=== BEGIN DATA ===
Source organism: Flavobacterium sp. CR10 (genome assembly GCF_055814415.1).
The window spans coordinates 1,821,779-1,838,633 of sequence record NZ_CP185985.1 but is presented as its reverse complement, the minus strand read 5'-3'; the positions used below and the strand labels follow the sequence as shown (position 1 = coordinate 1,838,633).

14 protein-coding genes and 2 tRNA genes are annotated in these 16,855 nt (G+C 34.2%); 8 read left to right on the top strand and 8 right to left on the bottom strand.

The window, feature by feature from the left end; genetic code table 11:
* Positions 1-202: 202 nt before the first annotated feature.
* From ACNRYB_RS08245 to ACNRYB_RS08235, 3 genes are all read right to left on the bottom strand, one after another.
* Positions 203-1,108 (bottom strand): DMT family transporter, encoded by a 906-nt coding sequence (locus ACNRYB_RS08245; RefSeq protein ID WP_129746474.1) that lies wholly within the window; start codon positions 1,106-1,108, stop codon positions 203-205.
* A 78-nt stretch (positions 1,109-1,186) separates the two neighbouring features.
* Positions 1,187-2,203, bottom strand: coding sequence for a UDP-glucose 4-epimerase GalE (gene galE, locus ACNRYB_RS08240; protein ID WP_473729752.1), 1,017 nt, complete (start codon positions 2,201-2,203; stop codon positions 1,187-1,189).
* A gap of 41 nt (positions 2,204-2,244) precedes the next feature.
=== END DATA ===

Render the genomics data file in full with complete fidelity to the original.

Source organism: Flavobacterium sp. CR10 (genome assembly GCF_055814415.1).
The window spans coordinates 1,821,779-1,838,633 of sequence record NZ_CP185985.1 but is presented as its reverse complement, the minus strand read 5'-3'; the positions used below and the strand labels follow the sequence as shown (position 1 = coordinate 1,838,633).

14 protein-coding genes and 2 tRNA genes are annotated in these 16,855 nt (G+C 34.2%); 8 read left to right on the top strand and 8 right to left on the bottom strand.

The window, feature by feature from the left end; genetic code table 11:
* Positions 1-202: 202 nt before the first annotated feature.
* From ACNRYB_RS08245 to ACNRYB_RS08235, 3 genes are all read right to left on the bottom strand, one after another.
* Positions 203-1,108 (bottom strand): DMT family transporter, encoded by a 906-nt coding sequence (locus ACNRYB_RS08245; RefSeq protein ID WP_129746474.1) that lies wholly within the window; start codon positions 1,106-1,108, stop codon positions 203-205.
* A 78-nt stretch (positions 1,109-1,186) separates the two neighbouring features.
* Positions 1,187-2,203, bottom strand: coding sequence for a UDP-glucose 4-epimerase GalE (gene galE, locus ACNRYB_RS08240; protein ID WP_473729752.1), 1,017 nt, complete (start codon positions 2,201-2,203; stop codon positions 1,187-1,189).
* A gap of 41 nt (positions 2,204-2,244) precedes the next feature.